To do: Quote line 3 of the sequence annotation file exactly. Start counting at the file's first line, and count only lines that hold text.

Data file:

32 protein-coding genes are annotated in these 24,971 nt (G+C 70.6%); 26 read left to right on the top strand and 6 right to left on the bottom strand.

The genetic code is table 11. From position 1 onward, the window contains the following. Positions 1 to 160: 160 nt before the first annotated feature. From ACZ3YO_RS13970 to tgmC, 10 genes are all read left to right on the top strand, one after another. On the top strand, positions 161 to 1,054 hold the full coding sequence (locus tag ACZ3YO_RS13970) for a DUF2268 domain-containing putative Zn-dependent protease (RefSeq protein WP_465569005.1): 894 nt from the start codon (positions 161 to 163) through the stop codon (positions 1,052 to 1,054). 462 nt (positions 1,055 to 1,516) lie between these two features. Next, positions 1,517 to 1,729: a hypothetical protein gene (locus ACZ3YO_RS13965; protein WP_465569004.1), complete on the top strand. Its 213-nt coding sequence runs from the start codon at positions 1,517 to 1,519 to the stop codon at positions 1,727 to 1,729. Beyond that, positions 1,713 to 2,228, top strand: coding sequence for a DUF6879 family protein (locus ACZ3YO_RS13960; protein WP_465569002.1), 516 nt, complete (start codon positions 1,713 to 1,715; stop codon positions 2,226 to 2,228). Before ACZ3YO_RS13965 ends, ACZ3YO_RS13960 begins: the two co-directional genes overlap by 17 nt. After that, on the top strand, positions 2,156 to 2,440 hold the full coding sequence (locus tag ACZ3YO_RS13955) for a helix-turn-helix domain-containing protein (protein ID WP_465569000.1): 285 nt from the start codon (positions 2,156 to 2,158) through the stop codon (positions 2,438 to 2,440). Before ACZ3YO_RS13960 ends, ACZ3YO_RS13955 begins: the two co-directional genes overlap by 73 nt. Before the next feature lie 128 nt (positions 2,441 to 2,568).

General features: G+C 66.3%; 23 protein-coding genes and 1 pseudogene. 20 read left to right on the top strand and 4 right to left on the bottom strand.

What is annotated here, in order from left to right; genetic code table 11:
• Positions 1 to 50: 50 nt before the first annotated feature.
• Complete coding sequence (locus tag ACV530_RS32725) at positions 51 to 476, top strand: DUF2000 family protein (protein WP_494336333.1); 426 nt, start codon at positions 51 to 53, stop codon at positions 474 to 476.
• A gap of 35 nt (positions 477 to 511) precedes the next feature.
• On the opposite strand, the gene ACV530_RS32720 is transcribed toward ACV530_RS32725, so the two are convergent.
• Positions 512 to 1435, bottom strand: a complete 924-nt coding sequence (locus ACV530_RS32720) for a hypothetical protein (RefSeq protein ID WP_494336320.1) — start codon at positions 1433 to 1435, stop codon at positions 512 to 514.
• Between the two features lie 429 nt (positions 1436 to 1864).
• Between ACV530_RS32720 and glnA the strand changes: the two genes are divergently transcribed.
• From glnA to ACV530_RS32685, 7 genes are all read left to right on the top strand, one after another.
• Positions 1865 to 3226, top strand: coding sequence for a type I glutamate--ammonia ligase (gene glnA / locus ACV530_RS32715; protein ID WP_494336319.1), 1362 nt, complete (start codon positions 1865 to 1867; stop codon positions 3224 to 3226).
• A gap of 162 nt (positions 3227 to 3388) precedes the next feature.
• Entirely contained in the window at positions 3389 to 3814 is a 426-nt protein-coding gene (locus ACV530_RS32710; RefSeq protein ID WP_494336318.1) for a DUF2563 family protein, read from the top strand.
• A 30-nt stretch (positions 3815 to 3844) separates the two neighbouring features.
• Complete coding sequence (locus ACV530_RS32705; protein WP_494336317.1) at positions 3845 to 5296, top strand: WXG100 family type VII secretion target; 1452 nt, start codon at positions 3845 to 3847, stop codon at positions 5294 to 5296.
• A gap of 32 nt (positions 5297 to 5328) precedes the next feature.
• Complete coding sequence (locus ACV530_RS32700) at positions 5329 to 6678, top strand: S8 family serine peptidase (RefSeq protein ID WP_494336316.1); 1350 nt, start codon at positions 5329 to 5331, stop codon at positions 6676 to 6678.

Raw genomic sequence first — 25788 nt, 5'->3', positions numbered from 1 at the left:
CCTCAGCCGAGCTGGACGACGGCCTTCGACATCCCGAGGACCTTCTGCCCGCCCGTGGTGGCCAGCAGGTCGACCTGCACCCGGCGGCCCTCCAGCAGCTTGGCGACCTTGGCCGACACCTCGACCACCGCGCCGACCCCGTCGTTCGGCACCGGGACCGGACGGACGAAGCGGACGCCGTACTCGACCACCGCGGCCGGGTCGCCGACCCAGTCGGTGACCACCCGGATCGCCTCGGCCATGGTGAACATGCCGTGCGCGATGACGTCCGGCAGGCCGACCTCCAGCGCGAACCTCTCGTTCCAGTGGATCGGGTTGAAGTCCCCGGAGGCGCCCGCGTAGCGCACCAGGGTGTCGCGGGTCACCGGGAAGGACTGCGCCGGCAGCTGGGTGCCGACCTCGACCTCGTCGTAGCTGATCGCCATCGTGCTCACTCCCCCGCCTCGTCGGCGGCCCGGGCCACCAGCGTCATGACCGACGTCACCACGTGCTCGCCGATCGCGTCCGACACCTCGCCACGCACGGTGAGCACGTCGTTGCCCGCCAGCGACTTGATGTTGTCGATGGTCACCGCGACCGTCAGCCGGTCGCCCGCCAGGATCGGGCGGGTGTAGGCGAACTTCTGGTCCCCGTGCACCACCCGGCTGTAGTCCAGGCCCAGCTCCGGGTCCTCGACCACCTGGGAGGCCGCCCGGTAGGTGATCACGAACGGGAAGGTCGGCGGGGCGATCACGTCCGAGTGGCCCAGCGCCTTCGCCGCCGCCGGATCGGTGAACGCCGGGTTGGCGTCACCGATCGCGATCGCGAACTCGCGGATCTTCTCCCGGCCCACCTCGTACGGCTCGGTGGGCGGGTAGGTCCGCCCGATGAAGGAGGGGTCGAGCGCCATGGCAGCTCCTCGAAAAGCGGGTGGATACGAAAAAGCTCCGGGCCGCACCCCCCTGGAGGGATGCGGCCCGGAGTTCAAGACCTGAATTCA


General features: G+C 66.3%; 23 protein-coding genes and 1 pseudogene. 20 read left to right on the top strand and 4 right to left on the bottom strand.